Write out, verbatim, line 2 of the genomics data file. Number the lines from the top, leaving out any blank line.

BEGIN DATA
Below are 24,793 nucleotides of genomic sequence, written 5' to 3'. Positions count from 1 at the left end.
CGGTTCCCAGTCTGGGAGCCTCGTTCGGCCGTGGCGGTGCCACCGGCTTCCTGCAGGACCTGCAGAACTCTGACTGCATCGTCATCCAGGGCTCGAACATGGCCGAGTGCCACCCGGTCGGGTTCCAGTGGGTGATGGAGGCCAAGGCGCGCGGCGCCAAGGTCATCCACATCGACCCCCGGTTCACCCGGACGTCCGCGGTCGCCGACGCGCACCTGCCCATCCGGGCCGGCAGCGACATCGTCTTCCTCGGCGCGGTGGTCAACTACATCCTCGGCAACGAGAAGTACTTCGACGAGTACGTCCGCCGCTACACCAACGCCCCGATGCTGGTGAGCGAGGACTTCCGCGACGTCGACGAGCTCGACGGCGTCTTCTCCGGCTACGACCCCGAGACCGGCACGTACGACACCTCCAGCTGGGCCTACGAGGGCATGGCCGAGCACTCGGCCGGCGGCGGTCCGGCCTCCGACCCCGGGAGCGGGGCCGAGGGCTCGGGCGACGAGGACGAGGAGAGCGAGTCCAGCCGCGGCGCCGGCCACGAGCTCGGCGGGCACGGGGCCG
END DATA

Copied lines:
CGGTTCCCAGTCTGGGAGCCTCGTTCGGCCGTGGCGGTGCCACCGGCTTCCTGCAGGACCTGCAGAACTCTGACTGCATCGTCATCCAGGGCTCGAACATGGCCGAGTGCCACCCGGTCGGGTTCCAGTGGGTGATGGAGGCCAAGGCGCGCGGCGCCAAGGTCATCCACATCGACCCCCGGTTCACCCGGACGTCCGCGGTCGCCGACGCGCACCTGCCCATCCGGGCCGGCAGCGACATCGTCTTCCTCGGCGCGGTGGTCAACTACATCCTCGGCAACGAGAAGTACTTCGACGAGTACGTCCGCCGCTACACCAACGCCCCGATGCTGGTGAGCGAGGACTTCCGCGACGTCGACGAGCTCGACGGCGTCTTCTCCGGCTACGACCCCGAGACCGGCACGTACGACACCTCCAGCTGGGCCTACGAGGGCATGGCCGAGCACTCGGCCGGCGGCGGTCCGGCCTCCGACCCCGGGAGCGGGGCCGAGGGCTCGGGCGACGAGGACGAGGAGAGCGAGTCCAGCCGCGGCGCCGGCCACGAGCTCGGCGGGCACGGGGCCG